# Parametrix method

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One of the methods for studying boundary value problems for differential equations with variable coefficients by means of integral equations.

Suppose that in some region $G$ of the $n$- dimensional Euclidean space $\mathbf R ^ {n}$ one considers an elliptic differential operator (cf. Elliptic partial differential equation) of order $m$,

$$\tag{1 } L( x, D) = \sum _ {| \alpha | \leq m } a _ \alpha ( x) D ^ \alpha .$$

In (1) the symbol $\alpha$ is a multi-index, $\alpha = ( \alpha _ {1} \dots \alpha _ {n} )$, where the $\alpha _ {j}$ are non-negative integers, $| \alpha | = \alpha _ {1} + \dots + \alpha _ {n}$, $D ^ \alpha = D _ {1} ^ {\alpha _ {1} } \dots D _ {n} ^ {\alpha _ {n} }$, $D _ {j} = - i \partial / \partial x _ {j}$. With every operator (1) there is associated the homogeneous elliptic operator

$$L _ {0} ( x _ {0} , D) = \sum _ {| \alpha | = m } a _ \alpha ( x _ {0} ) D ^ \alpha$$

with constant coefficients, where $x _ {0} \in G$ is an arbitrary fixed point. Let $\epsilon ( x, x _ {0} )$ denote a fundamental solution of $L _ {0} ( x _ {0} , D)$ depending parametrically on $x _ {0}$. Then the function $\epsilon ( x , x _ {0} )$ is called the parametrix of the operator (1) with a singularity at $x _ {0}$.

In particular, for the second-order elliptic operator

$$L( x, D) = \sum _ {i,j= 1 } ^ { n } a _ {ij} ( x) \frac{\partial ^ {2} }{\partial x _ {i} \partial x _ {j} } + \sum _ { i= } 1 ^ { n } b _ {i} ( x) \frac \partial {\partial x _ {i} } + c ( x)$$

one can take as parametrix with singularity at $y$ the Levi function

$$\tag{2 } \epsilon ( x, y) = \left \{ \begin{array}{ll} \frac{1}{( n- 2) \omega _ {n} \sqrt {A( y) } } [ R( x, y)] ^ {2-} n , & n > 2, \\ \frac{1}{2 \pi \sqrt A( y) } \mathop{\rm ln} R( x, y) , & n = 2 . \\ \end{array} \right .$$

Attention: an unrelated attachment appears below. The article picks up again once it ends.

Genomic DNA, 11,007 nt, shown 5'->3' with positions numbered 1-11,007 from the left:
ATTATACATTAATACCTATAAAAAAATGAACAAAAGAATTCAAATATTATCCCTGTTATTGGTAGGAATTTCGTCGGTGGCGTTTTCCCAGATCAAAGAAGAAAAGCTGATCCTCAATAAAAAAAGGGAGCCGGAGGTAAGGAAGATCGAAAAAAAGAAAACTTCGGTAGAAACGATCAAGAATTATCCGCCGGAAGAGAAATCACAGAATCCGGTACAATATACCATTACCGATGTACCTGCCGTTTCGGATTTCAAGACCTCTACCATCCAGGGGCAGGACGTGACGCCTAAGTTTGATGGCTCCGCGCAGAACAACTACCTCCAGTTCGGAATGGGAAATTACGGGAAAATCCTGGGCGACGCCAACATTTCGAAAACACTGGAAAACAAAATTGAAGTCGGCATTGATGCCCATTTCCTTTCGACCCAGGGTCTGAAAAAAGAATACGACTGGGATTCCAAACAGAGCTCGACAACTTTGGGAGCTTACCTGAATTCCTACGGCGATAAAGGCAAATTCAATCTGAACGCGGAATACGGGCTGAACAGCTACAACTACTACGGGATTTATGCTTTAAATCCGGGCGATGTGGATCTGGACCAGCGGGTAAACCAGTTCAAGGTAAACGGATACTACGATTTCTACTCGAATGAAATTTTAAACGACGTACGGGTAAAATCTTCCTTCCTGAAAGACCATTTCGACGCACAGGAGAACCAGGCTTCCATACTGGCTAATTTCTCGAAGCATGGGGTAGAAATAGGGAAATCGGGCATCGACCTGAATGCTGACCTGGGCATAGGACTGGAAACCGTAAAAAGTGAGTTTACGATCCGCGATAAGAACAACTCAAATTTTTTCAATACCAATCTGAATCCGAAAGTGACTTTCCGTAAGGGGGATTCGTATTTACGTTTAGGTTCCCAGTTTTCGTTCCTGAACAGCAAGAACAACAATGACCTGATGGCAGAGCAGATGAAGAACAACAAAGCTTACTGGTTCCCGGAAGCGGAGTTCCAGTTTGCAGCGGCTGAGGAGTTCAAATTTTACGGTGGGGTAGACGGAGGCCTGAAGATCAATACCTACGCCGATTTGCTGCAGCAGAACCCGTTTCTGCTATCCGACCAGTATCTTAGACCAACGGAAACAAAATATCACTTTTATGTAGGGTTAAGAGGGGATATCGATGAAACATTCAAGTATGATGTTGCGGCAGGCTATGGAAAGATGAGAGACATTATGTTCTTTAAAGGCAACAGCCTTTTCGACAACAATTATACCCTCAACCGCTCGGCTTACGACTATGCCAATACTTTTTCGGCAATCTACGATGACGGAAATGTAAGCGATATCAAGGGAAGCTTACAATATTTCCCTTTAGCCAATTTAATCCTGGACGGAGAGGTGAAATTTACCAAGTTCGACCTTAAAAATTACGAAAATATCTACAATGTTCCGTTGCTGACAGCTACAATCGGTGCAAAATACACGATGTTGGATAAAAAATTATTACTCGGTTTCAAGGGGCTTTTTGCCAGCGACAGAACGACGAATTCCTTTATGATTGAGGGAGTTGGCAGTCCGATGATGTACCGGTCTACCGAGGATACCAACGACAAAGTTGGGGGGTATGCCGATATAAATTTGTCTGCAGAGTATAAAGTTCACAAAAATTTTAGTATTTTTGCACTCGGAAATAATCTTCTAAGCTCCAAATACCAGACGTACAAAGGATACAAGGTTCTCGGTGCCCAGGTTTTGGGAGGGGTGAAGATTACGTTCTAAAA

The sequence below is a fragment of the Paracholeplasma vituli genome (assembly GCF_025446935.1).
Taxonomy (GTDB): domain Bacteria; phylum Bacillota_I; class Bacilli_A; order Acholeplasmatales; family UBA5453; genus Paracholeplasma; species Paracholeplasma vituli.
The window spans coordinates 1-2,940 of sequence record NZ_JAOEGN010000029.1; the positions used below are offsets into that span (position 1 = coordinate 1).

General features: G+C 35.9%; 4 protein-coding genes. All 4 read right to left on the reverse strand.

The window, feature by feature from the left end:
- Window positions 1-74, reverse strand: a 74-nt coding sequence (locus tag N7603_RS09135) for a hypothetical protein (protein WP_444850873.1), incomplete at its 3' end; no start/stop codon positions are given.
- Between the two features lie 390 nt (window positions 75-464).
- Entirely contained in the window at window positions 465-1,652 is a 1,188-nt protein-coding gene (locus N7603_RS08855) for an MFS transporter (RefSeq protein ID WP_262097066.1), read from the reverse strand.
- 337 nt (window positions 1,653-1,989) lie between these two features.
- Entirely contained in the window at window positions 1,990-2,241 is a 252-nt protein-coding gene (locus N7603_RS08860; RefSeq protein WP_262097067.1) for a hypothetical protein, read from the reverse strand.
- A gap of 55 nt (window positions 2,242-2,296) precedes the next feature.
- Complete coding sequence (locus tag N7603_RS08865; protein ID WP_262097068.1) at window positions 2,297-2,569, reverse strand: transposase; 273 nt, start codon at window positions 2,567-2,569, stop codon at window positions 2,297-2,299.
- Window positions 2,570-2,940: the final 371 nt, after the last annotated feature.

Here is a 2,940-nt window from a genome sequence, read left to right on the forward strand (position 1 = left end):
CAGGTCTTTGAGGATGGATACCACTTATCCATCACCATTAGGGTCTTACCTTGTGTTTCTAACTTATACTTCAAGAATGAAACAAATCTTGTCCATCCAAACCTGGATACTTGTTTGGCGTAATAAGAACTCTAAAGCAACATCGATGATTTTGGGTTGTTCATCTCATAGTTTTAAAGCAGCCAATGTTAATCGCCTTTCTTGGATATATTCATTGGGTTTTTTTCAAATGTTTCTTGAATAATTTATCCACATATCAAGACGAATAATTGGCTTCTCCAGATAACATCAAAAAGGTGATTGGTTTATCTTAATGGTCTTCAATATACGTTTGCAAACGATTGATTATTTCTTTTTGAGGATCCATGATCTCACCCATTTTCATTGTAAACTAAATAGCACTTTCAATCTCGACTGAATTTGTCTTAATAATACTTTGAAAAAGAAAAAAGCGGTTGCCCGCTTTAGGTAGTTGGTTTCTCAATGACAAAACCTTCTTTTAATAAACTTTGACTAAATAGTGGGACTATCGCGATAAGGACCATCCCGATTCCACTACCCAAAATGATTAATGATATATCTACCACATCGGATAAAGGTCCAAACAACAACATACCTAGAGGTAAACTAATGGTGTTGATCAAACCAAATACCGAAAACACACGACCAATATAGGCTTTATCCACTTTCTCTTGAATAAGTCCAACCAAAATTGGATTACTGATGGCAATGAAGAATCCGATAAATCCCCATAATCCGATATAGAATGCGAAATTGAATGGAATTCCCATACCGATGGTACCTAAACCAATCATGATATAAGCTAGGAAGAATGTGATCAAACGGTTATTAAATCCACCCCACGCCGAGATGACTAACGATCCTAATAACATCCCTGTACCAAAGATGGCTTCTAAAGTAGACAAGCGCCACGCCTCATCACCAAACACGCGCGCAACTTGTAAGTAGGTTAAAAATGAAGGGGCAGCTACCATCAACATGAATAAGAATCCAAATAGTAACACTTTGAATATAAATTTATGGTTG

In (2), $\omega _ {n} = 2 \pi ^ {n/2} / \Gamma ( n/2)$, $A( y)$ is the determinant of the matrix $\| \alpha _ {ij} ( y) \|$,

$$R( x, y) = \sum _ { i,j= } 1 ^ { {n } } A _ {ij} ( y)( x _ {i} - y _ {i} )( x _ {j} - y _ {j} ),$$

and $A _ {ij} ( y)$ are the elements of the matrix inverse to $\| \alpha _ {ij} ( y) \|$.

Let $S _ {x _ {0} }$ be the integral operator

$$\tag{3 } ( S _ {x _ {0} } \phi )( x) = \int\limits _ { G } \epsilon ( x- y, x _ {0} ) \phi ( y) dy ,$$

acting on functions from $C _ {0} ^ \infty ( G)$ and let

$$T _ {x _ {0} } = S _ {x _ {0} } [ L _ {0} ( x _ {0} , D) - L( x, D)] .$$

Since, by definition of a fundamental solution,

$$L _ {0} ( x _ {0} , D) S _ {x _ {0} } = S _ {x _ {0} } L _ {0} ( x _ {0} , D) = I,$$

where $I$ is the identity operator, one has

$$I = S _ {x _ {0} } L( x, D) + T _ {x _ {0} } .$$

This equality indicates that for every sufficiently-smooth function $\phi$ of compact support in $G$ there is a representation

$$\tag{4 } \phi = S _ {x _ {0} } L ( x, D) \phi + T _ {x _ {0} } \phi .$$

Moreover, if

$$\phi = S _ {x _ {0} } f + T _ {x _ {0} } \phi ,$$

then $\phi$ is a solution of the equation

$$L( x, D) \phi = f.$$

Thus, the question of the local solvability of $L _ \phi = f$ reduces to that of invertibility of $I- T _ {x _ {0} }$.

If one applies $T _ {x _ {0} }$ to functions $\phi$ that vanish outside a ball of radius $R$ with centre at $x _ {0}$, then for a sufficiently small $R$ the norm of $T _ {x _ {0} }$ can be made smaller than one. Then the operator $( I- T _ {x _ {0} } ) ^ {-} 1$ exists; consequently, also $E = ( I- T _ {x _ {0} } ) ^ {-} 1 S _ {x _ {0} }$ exists, which is the inverse operator to $L( x, D)$. Here $E$ is an integral operator with as kernel a fundamental solution of $L( x, D)$.

The name parametrix is sometimes given not only to the function $\epsilon ( x, x _ {0} )$, but also to the integral operator $S _ {x _ {0} }$ with the kernel $\epsilon ( x, x _ {0} )$, as defined by (3).

In the theory of pseudo-differential operators, instead of $S _ {x _ {0} }$ a parametrix of $L( x, D)$ is defined as an operator $S$ such that $I- L( x, D) S$ and $I- SL( x, D)$ are integral operators with infinitely-differentiable kernels (cf. Pseudo-differential operator). If only $I- SL$( or $I- LS$) is such an operator, then $S$ is called a left (or right) parametrix of $L( x, D)$. In other words, $S _ {x _ {0} }$ in (4) is a left parametrix if $T _ {x _ {0} }$ in this equality has an infinitely-differentiable kernel. If $L( x, D)$ has a left parametrix $S ^ \prime$ and a right parametrix $S ^ {\prime\prime}$, then each of them is a parametrix. The existence of a parametrix has been proved for hypo-elliptic pseudo-differential operators (see ).

How to Cite This Entry:
Parametrix method. Encyclopedia of Mathematics. URL: http://encyclopediaofmath.org/index.php?title=Parametrix_method&oldid=49514
This article was adapted from an original article by Sh.A. Alimov (originator), which appeared in Encyclopedia of Mathematics - ISBN 1402006098. See original article